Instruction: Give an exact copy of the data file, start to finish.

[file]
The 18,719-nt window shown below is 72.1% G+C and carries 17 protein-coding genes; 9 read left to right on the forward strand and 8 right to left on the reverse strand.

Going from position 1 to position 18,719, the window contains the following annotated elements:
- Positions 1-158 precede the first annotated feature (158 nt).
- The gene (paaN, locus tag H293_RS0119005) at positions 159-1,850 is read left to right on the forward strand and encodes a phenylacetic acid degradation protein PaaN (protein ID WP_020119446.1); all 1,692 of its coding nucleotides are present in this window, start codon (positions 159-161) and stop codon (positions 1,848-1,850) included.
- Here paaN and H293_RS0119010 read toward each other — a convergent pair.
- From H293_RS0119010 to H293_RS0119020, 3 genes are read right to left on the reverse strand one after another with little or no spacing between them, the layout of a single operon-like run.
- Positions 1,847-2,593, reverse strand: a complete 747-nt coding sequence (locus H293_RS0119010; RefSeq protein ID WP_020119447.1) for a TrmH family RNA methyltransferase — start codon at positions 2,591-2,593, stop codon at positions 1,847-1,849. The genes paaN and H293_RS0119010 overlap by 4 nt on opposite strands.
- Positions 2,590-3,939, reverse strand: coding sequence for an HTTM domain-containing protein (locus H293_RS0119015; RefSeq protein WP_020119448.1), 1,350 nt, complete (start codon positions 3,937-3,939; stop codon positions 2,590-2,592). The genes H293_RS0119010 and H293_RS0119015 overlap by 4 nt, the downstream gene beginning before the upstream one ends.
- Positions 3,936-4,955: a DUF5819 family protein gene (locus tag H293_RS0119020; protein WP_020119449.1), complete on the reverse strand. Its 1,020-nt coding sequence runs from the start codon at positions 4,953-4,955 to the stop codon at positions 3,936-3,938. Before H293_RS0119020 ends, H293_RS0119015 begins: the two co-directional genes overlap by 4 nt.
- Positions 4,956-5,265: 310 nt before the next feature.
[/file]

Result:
The 18,719-nt window shown below is 72.1% G+C and carries 17 protein-coding genes; 9 read left to right on the forward strand and 8 right to left on the reverse strand.

Going from position 1 to position 18,719, the window contains the following annotated elements:
- Positions 1-158 precede the first annotated feature (158 nt).
- The gene (paaN, locus tag H293_RS0119005) at positions 159-1,850 is read left to right on the forward strand and encodes a phenylacetic acid degradation protein PaaN (protein ID WP_020119446.1); all 1,692 of its coding nucleotides are present in this window, start codon (positions 159-161) and stop codon (positions 1,848-1,850) included.
- Here paaN and H293_RS0119010 read toward each other — a convergent pair.
- From H293_RS0119010 to H293_RS0119020, 3 genes are read right to left on the reverse strand one after another with little or no spacing between them, the layout of a single operon-like run.
- Positions 1,847-2,593, reverse strand: a complete 747-nt coding sequence (locus H293_RS0119010; RefSeq protein ID WP_020119447.1) for a TrmH family RNA methyltransferase — start codon at positions 2,591-2,593, stop codon at positions 1,847-1,849. The genes paaN and H293_RS0119010 overlap by 4 nt on opposite strands.
- Positions 2,590-3,939, reverse strand: coding sequence for an HTTM domain-containing protein (locus H293_RS0119015; RefSeq protein WP_020119448.1), 1,350 nt, complete (start codon positions 3,937-3,939; stop codon positions 2,590-2,592). The genes H293_RS0119010 and H293_RS0119015 overlap by 4 nt, the downstream gene beginning before the upstream one ends.
- Positions 3,936-4,955: a DUF5819 family protein gene (locus tag H293_RS0119020; protein WP_020119449.1), complete on the reverse strand. Its 1,020-nt coding sequence runs from the start codon at positions 4,953-4,955 to the stop codon at positions 3,936-3,938. Before H293_RS0119020 ends, H293_RS0119015 begins: the two co-directional genes overlap by 4 nt.
- Positions 4,956-5,265: 310 nt before the next feature.